Reviewed by Ashley Supinski
In a collection of essays that focus on aging while dealing with changes in technology, culture, and social environments, Rick Bailey’s Get Thee to a Bakery (University of Nebraska, 2021) is filled with amusing anecdotes that frame serious thoughts about the world around him.
Bailey, a retired writing professor, weaves multiple themes and anecdotes through each of his essays, while maintaining a humorous undertone. Most fall into a narrow range of topics: conversations with family, friends, and strangers; reflections on new technology; and descriptions of places he’s traveled. Nearly all of them include conversations with his wife that open and close the narrative, before diverging into ruminations of the world at large.
Each of the 42 essays included in this collection are relatively short, averaging between 4 and 6 pages. They tend to begin with dialogue with his wife or daughter, or a personal anecdote. Then, Bailey branches off into different revelations about growing older, changes in technology, or the differences in cultures and cities around the world. While some of the diversions make sense (moving to Florida and the rising waters of Venice), the majority seem to have connections available only to Bailey himself (wine tasting and writing essays in college).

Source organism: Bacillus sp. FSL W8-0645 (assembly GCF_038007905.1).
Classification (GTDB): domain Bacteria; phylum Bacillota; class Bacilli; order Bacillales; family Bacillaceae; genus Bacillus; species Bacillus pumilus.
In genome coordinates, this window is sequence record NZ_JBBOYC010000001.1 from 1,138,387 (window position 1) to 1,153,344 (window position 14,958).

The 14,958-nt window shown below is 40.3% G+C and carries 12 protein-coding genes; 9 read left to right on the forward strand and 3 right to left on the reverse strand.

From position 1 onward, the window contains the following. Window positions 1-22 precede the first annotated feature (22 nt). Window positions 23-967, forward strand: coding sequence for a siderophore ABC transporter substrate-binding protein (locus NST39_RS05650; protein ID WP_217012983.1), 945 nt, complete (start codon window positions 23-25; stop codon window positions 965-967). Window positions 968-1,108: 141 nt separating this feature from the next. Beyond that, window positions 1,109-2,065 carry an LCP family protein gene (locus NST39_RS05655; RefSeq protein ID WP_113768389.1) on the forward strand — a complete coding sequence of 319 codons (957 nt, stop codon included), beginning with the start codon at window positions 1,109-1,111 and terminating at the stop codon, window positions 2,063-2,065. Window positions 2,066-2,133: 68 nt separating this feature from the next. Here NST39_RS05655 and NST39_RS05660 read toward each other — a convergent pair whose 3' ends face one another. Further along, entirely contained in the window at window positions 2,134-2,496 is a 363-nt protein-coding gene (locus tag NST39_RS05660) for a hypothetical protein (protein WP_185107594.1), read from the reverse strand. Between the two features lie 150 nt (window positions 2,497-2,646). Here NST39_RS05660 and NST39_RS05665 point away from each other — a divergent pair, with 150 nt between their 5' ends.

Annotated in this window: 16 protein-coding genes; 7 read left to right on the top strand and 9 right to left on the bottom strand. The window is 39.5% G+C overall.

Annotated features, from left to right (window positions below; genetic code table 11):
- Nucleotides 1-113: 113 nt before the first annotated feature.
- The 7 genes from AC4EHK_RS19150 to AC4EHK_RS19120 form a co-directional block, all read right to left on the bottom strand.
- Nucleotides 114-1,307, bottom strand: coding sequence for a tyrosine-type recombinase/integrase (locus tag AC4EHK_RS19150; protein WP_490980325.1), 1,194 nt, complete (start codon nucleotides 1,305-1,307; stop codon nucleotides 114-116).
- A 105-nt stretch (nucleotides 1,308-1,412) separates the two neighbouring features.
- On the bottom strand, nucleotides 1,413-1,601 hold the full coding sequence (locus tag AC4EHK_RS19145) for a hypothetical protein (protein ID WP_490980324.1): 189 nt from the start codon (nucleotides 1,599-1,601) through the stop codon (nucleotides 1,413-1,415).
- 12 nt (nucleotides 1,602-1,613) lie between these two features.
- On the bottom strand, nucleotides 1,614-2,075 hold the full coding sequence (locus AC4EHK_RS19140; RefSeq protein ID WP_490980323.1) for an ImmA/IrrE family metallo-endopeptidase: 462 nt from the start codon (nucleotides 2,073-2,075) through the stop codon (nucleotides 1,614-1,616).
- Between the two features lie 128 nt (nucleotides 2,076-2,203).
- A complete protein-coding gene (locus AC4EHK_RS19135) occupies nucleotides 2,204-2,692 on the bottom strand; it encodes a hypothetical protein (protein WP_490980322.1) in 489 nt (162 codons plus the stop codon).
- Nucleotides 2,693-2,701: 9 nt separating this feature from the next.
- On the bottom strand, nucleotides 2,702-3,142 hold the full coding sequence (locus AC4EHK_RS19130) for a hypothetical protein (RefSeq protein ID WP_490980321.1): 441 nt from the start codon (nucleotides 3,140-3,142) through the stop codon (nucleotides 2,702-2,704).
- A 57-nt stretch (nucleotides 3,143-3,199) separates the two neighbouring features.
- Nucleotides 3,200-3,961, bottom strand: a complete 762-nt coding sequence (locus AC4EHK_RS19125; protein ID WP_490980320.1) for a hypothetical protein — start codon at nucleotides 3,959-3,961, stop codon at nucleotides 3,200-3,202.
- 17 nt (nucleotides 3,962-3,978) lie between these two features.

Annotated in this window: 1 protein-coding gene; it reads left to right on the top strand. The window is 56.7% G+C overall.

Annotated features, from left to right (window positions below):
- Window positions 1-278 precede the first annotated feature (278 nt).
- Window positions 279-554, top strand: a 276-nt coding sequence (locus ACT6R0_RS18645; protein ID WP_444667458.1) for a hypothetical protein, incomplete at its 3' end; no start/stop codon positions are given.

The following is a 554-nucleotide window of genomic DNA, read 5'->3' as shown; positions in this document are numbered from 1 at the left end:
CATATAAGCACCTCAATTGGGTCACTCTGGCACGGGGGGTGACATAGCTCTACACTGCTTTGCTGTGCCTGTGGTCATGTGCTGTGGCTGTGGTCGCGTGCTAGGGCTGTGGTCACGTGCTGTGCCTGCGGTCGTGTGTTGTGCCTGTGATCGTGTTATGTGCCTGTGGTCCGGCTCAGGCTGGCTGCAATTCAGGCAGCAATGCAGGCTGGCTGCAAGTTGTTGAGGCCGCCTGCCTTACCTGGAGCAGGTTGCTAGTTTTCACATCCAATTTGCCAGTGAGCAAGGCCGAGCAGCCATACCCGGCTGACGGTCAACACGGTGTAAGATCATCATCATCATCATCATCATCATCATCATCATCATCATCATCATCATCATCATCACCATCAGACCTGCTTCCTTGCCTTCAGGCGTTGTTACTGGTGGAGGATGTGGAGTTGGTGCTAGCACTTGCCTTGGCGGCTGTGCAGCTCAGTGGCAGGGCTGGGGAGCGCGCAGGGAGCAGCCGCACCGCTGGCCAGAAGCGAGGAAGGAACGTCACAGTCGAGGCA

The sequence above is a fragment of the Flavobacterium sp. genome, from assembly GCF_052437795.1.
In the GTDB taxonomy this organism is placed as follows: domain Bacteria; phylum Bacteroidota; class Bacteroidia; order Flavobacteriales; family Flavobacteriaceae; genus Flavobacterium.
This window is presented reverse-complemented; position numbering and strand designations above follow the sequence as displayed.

In the essay, “You’re Not Going to Eat That, Are You?,” Bailey recounts his war against the squirrels that continued to pillage a bird feeder, leaving it dry each morning. Beginning with conversations with his wife, who urges him to leave the squirrels alone, he digresses to write that rabbits, unlike squirrels, are a delicacy that he and his wife treat themselves to often for meals. He also informs the reader about London’s squirrel problem. In the end, he is victorious against the squirrels — for one day. He relents, realizing that he won a battle but not the war, and moves on. Many of the essays continue in this same manner.
The saving grace of the disjointed thoughts is Bailey’s humor — directed at himself and at society in general — and his interactions with his wife, who gracefully deals with his eccentric commentary. These are possibly the best parts as they are relatable conversations between an aging husband and wife and a father and adult daughter.
Part-reflection, part-travelogue, the short, humorous anecdotes within Bailey’s collection make this a good read for anyone who relates to aging and living in a society that is constantly changing.